Once, long ago, there lived near the ancient city of Strasburg, on the river Rhine, a young and handsome count, whose name was Otto. As the years flew by he remained unwed, and never so much as cast a glance at the fair maidens of the country round; for this reason people began to call him "Stone-Heart."
It chanced that Count Otto, on one Christmas Eve, ordered that a great hunt should take place in the forest surrounding his castle. He and his guests and his many retainers rode forth, and the chase became more and more exciting. It led through thickets, and over pathless tracts of forest, until at length Count Otto found himself separated from his companions.
He rode on by himself until he came to a spring of clear, bubbling water, known to the people around as the "Fairy Well." Here Count Otto dismounted. He bent over the spring and began to lave his hands in the sparkling tide, but to his wonder he found that though the weather was cold and frosty, the water was warm and delightfully caressing. He felt a glow of joy pass through his veins, and, as he plunged his hands deeper, he fancied that his right hand was grasped by another, soft and small, which gently slipped from his finger the gold ring he always wore. And, lo! when he drew out his hand, the gold ring was gone.
Full of wonder at this mysterious event, the count mounted his horse and returned to his castle, resolving in his mind that the very next day he would have the Fairy Well emptied by his servants.
He retired to his room, and, throwing himself just as he was upon his couch, tried to sleep; but the strangeness of the adventure kept him restless and wakeful.
Suddenly he heard the hoarse baying of the watch-hounds in the courtyard, and then the creaking of the drawbridge, as though it were being lowered. Then came to his ear the patter of many small feet on the stone staircase, and next he heard indistinctly the sound of light footsteps in the chamber adjoining his own.
Count Otto sprang from his couch, and as he did so there sounded a strain of delicious music, and the door of his chamber was flung open. Hurrying into the next room, he found himself in the midst of numberless Fairy beings, clad in gay and sparkling robes. They paid no heed to him, but began to dance, and laugh, and sing, to the sound of mysterious music.
In the center of the apartment stood a splendid Christmas Tree, the first ever seen in that country. Instead of toys and candles there hung on its lighted boughs diamond stars, pearl necklaces, bracelets of gold ornamented with colored jewels, aigrettes of rubies and sapphires, silken belts embroidered with Oriental pearls, and daggers mounted in gold and studded with the rarest gems. The whole tree swayed, sparkled, and glittered in the radiance of its many lights.
Count Otto stood speechless, gazing at all this wonder, when suddenly the Fairies stopped dancing and fell back, to make room for a lady of dazzling beauty who came slowly toward him.
She wore on her raven-black tresses a golden diadem set with jewels. Her hair flowed down upon a robe of rosy satin and creamy velvet. She stretched out two small, white hands to the count and addressed him in sweet, alluring tones:—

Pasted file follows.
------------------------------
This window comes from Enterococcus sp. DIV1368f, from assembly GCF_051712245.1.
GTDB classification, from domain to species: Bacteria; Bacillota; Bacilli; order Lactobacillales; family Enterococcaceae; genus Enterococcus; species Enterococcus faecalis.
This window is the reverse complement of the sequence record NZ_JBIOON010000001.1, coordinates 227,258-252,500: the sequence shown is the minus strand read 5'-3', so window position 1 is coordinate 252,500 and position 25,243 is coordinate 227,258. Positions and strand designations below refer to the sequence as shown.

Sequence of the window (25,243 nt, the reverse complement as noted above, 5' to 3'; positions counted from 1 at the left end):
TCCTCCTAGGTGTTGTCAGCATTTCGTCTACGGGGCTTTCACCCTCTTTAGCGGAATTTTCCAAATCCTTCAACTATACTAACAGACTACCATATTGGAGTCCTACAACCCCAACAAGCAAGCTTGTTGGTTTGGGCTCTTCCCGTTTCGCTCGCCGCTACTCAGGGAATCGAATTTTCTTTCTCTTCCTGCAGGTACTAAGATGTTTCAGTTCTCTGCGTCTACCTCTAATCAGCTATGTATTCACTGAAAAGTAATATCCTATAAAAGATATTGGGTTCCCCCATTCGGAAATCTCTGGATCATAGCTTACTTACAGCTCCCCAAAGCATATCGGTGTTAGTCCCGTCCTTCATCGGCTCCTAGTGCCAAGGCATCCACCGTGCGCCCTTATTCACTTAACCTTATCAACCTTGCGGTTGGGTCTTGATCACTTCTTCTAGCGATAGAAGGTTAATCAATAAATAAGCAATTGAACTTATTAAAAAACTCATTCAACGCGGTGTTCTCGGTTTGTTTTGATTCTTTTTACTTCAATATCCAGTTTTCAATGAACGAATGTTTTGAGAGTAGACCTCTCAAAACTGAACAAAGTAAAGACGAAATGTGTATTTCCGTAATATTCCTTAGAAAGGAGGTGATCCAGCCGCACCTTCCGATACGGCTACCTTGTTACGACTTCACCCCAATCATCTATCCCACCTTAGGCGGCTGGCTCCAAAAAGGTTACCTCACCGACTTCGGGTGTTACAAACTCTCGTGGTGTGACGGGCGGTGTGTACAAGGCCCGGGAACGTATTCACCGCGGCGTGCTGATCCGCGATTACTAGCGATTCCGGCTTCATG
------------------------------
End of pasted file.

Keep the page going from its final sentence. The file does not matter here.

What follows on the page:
"Dear Count Otto," said she, "I come to return your Christmas visit. I am Ernestine, the Queen of the Fairies. I bring you something you lost in the Fairy Well."
And as she spoke she drew from her bosom a golden casket, set with diamonds, and placed it in his hands. He opened it eagerly and found within his lost gold ring.
Carried away by the wonder of it all, and overcome by an irresistible impulse, the count pressed the Fairy Ernestine to his heart, while she, holding him by the hand, drew him into the magic mazes of the dance. The mysterious music floated through the room, and the rest of that Fairy company circled and whirled around the Fairy Queen and Count Otto, and then gradually dissolved into a mist of many colors, leaving the count and his beautiful guest alone.
Then the young man, forgetting all his former coldness toward the maidens of the country round about, fell on his knees before the Fairy and besought her to become his bride. At last she consented on the condition that he should never speak the word "death" in her presence.
The next day the wedding of Count Otto and Ernestine, Queen of the Fairies, was celebrated with great pomp and magnificence, and the two continued to live happily for many years.
Now it happened on a time, that the count and his Fairy wife were to hunt in the forest around the castle. The horses were saddled and bridled, and standing at the door, the company waited, and the count paced the hall in great impatience; but still the Fairy Ernestine tarried long in her chamber. At length she appeared at the door of the hall, and the count addressed her in anger.
"You have kept us waiting so long," he cried, "that you would make a good messenger to send for Death!"
Scarcely had he spoken the forbidden and fatal word, when the Fairy, uttering a wild cry, vanished from his sight. In vain Count Otto, overwhelmed with grief and remorse, searched the castle and the Fairy Well, no trace could he find of his beautiful, lost wife but the imprint of her delicate hand set in the stone arch above the castle gate.
Years passed by, and the Fairy Ernestine did not return. The count continued to grieve. Every Christmas Eve he set up a lighted tree in the room where he had first met the Fairy, hoping in vain that she would return to him.
Time passed and the count died. The castle fell into ruins. But to this day may be seen above the massive gate, deeply sunken in the stone arch, the impress of a small and delicate hand.
And such, say the good folk of Strasburg, was the origin of the Christmas Tree.
|— A German Folk Tale adapted by J. Stirling Coyne|